Nathaniel Hone: A puzzle in the history of Irish art

The exhibition Travels of a Landscape Artist has a nagging sense of what might have been

NATHANIEL HONE: TRAVELS OF A LANDSCAPE ARTIST

★★★★☆

Modest in scale, occupying just one room, Nathaniel Hone: Travels of a Landscape Artist, shines a light on the largest single donation to the National Gallery of Ireland. One hundred years ago Hone’s widow, Magdalene, offered the contents of the artist’s studio – well over 500 works in oil and watercolour – to the gallery. Hone, who lived a long and productive life, was born in 1831 and died in 1917. He was, primarily, a landscape painter. While he travelled a great deal throughout his life, in Ireland and abroad, and spent many years based in France, the selection of work in this show is slightly weighted towards a lengthy Mediterranean tour he and Magdalene undertook in the early 1890s, visiting Venice, Corfu, Athens and Egypt.

In the history of Irish art, he is something of a puzzle. What’s puzzling is the slipperiness of his status. It’s as though he is taken for granted, but without any great consideration of his work. In a way, that’s always been so, even during his lifetime. In 1901, Sarah Purser was moved to organise an exhibition of work by two artists she regarded as being overlooked or underrate, Hone and John B Yeats. Hugh Lane, passing through Dublin, saw the exhibition and agreed with her to the extent that it catalysed his idea of establishing a municipal gallery of modern art. When that gallery opened, Hone gifted four of his paintings and Lane gave a further five.

Then, Hone’s work is, to put it mildly, quiet. He never ratchets up the pictorial drama. On the contrary, he seems to deliberately defuse any prospect of it. His substantial painting of Venice in the Hugh Lane may include a couple of gondolas, but La Serenissima, viewed along the Grand Canal presents a positively mundane profile. The composition resembles that of A View of Villefranche from the East in the current exhibition. A scene is often presented substantially in terms of expansive planes, to the extent that Hone can almost seem to approach abstraction – but of course, he never does.

His palette is characteristically muted, earth-hued, almost designed not to attract too much attention. While he does use tonal contrast to great effect, he generally likes to linger in the mid-tones. All of this perplexed some observers when he exhibited his work. They were not quite sure what to make of the many paintings of cows from his herd grazing or resting in the flat fields of North County Dublin: another quiet day in Malahide.

Prosperous family

Hone was descended from a younger brother of the painter and Royal Academician Nathaniel Hone the Elder. Born into a prosperous, high-achieving family, he studied engineering in his teens, qualified, and worked on the construction of part of the Irish rail network before deciding to go to Paris and paint. If his initial artistic training in the ateliers seemed to indicate a traditional path (though he did befriend Manet), he soon found his own way, joining the realist landscape painters in Barbizon in the Forest of Fontainebleau and settling in among them – so much so that he stayed for many years. In Ireland from the early 1870s, he and Magdalene married, and settled in Malahide.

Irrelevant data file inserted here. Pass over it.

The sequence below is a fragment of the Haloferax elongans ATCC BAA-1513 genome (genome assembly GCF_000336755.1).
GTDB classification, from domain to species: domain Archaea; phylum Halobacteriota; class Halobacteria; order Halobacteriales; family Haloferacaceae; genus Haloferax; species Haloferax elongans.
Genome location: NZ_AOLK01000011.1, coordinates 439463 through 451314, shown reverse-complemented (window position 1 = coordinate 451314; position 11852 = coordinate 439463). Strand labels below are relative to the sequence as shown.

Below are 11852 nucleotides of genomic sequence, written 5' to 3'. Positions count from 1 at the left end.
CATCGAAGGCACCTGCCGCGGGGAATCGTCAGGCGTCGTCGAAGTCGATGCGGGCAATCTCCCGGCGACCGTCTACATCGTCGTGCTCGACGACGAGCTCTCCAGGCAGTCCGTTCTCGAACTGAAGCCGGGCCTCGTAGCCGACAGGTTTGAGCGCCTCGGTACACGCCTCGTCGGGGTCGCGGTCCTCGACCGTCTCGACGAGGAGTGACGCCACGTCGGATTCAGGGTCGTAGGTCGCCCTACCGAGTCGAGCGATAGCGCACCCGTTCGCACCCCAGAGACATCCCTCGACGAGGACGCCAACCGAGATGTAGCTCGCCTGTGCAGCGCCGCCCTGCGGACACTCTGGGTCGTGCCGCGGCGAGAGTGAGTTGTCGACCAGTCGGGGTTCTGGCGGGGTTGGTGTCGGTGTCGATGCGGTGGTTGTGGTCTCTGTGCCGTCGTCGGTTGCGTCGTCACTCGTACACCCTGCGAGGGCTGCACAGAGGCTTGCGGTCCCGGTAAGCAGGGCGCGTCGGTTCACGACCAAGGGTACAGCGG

In Barbizon he learned how to paint outdoors, and he never gave that up. He returned to Ireland just a couple of years before the first Impressionist exhibition created a whole new world of ocular possibility and vibrant colour. Not that he felt he’d missed out on anything or that he was afraid of light. He was always attentive to light in his painting, but he was never an Impressionist, even though he was aware of the Impressionists. He was, though, artistically close to and personally friendly with Camille ‘papa’ Corot, a pioneer of plein air painting who the Impressionists greatly admired, for obvious reasons when you look at his paintings, and it is not too fanciful to cast Hone as Ireland’s Corot.

Hone was not financially dependent on his work, and lived a very comfortable life without the need to make a living (Magdalene, too, was from a well-off family, the Jamesons), which could be relevant to his relatively low profile. A glance at the plethora of labels indicating unknown dates and locations of the paintings on view in the exhibition confirm that, despite his engineering training, he did not run a businesslike studio in terms of organising, documenting and archiving his work and the details relating to it. He was aware that he treated his canvases carelessly, even roughly. That may all sound suitably bohemian and un-materialistic, but he should, perhaps, have employed an assistant to attend to that side of things. It’s not as if he was entirely indifferent to public perception. There is some evidence that he felt mildly aggrieved at the lack of response to his efforts.

There is no doubting his abilities and his commitment. The many fine paintings in the current show confirm his proficiency. And yet, and yet . . . one feels he did not fulfill his potential. Time and again there are hints of interesting developments, but they do not seem to lead anywhere. He doesn’t push the work onto a new level; he’s quite content in his comfort zone. It may be unfair to criticise him for not doing what, after all, the vast majority of artists don’t do, and he did produce a formidable body of agreeable paintings, but in the end there is that nagging sense of what might have been.

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